As someone with family in a galaxy far, far away (or, as it’s more usually called, “England”), I’ve spent a lot of the holidays on transatlantic flights — and if you don’t get at least some sleep on these 12-hour monsters, you are dooming yourself to spend the first two days of your visit  in a miserable jet-lagged haze.

Luckily, over the years I’ve developed a (personally) foolproof system for being an absolute champion sleeper on flights like this that enables me to wake up on the runway and waltz into London Heathrow Arrivals like a well-refreshed boss. And I’m sharing it here with you, dear reader.

giphy (5)

You will need in your carry-on luggage:

  • A big soft scarf (like, big)
  • Noise-canceling headphones
  • Pajamas
  • Benadryl
  • Face moisturizer
  • Vicks VapoRub or generic equivalent
  • Neck pillow
  • Facial wipes
  • Water bottle full of water from the Departure lounge

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And here’s the patented Méthode de Carly:

  1. Get on the plane, fire up a movie, eat the dinner they give me or that I’ve brought aboard (strongly recommend the latter here). Have a glass of red wine with my dinner, accompanied by a good amount of water. (Plane travel dehydrates you super-fast and I do not want a “plangover” because they are the absolute worst.)
  2. When finished with the above, take Benadryl (anti-histamine that also makes me sleepy). I am not going to tell you the dosage I take because I am not a doctor and you should read the back of the box.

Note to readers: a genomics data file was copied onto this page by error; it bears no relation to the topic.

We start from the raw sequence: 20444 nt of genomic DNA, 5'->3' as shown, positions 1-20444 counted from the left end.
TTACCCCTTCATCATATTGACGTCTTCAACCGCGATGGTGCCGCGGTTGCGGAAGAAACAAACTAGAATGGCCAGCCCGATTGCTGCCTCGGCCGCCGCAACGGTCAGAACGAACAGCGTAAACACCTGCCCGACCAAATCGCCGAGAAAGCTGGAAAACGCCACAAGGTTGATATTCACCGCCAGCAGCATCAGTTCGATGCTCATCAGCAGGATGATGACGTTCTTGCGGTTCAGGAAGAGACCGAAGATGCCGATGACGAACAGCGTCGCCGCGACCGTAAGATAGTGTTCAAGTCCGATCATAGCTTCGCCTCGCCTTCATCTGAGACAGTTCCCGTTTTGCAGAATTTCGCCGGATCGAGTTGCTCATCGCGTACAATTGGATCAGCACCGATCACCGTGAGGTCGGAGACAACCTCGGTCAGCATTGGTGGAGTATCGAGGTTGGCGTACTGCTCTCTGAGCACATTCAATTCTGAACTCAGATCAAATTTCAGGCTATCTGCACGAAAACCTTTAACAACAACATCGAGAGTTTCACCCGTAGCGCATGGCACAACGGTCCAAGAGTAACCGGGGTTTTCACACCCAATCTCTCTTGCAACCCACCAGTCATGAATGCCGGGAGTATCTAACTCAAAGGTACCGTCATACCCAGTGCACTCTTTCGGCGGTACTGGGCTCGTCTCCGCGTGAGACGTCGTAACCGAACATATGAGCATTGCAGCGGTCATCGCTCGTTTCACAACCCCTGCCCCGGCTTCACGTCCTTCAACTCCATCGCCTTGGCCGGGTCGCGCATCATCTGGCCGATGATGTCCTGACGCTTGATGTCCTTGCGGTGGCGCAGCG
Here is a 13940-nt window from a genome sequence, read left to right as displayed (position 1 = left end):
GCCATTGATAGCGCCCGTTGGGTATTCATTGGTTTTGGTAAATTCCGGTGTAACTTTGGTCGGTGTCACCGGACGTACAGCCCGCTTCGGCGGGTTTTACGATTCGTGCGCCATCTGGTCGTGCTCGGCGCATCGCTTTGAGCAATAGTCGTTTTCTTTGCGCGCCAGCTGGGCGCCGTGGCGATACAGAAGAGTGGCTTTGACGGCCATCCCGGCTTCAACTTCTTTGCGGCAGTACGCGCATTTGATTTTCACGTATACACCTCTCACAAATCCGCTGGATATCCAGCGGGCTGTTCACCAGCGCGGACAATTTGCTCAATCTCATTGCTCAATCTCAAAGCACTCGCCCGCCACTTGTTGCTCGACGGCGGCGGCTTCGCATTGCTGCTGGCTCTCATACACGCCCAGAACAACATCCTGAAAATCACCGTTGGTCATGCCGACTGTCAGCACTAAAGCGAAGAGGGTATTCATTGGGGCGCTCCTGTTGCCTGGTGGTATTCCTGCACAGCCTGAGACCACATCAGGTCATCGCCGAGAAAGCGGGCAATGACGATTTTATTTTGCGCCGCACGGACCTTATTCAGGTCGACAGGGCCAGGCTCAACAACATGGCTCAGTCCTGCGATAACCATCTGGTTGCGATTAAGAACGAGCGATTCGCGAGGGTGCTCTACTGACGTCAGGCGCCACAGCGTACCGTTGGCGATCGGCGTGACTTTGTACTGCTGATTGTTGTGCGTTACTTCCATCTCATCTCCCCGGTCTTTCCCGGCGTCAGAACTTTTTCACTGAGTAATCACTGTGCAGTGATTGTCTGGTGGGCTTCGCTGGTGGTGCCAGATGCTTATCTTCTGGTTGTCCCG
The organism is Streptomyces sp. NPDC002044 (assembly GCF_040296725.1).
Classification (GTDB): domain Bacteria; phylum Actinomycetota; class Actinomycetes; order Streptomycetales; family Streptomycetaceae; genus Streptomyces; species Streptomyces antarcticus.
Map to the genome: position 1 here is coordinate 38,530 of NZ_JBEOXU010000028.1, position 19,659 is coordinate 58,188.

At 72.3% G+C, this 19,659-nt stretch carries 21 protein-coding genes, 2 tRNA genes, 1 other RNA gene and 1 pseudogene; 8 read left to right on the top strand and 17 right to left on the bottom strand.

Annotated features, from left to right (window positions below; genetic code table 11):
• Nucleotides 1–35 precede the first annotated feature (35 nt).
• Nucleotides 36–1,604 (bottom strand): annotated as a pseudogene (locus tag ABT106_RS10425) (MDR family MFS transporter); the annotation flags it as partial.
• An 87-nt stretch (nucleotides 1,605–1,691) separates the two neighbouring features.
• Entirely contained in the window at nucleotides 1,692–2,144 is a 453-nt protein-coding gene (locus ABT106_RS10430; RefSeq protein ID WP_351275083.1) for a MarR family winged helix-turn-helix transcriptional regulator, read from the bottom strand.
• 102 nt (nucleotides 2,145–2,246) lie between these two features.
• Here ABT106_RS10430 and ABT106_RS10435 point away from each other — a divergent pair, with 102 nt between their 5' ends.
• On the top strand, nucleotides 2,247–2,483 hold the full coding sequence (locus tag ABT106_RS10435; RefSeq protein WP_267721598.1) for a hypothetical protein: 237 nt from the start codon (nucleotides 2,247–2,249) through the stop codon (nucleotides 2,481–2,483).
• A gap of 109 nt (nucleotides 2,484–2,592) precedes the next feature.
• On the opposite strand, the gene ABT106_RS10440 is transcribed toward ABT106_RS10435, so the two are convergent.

3. Go to the restroom with carry-on bag and do the following:
    • Change into PJs. Yes, I am that person in PJs on the flight. Deal.
    • Take off all my makeup with facial wipes and apply inch-thick layer of moisturizer (remember: plane travel dehyrates!)
    • Fill water bottle because I don’t want to have to get up again when thirsty and disturb my slumber
    • Apply Vicks VapoRub to nose, because planes can smell and menthol makes me feel zen
  4. Go back to seat and make self as comfortable as possible on 10+ hour economy flight: pillow, noise-canceling headphones (to block out the sound of jet engines next to my face) and — this is the weirdest part — arrange big scarf over head like a drape on a canary’s cage. (And you thought the PJs were going to make you look weird.)
  5. Ensconced in sound-proof, light-resistant tent of comfort, and already sleepy from Benadryl, fall asleep for many hours and wake up refreshed and capable of dealing with a vastly altered time zone.

And there you have it! A version of this guide appears in this episode of The Cooler, a podcast you really should be listening to:


What tricks do you have for making plane travel bearable? Leave a comment!

How to Sleep on a Very Long Flight 14 December,2017Carly Severn

  • Laki Sarah

    This is great Carly. I’ll have to add Vick’s and face moisturizer to my routine. I usually have lip balm, compression socks and the “no jet lag pills” from Whole Foods (who knows if they actually work) on hand when I fly. While I usually hide my face with a hood, a large scarf is even smarter!

Author

Carly Severn

Carly Severn writes about the arts, odd places, not-so-popular culture and everything in between. She is also co-host of KQED’s The Cooler podcast.

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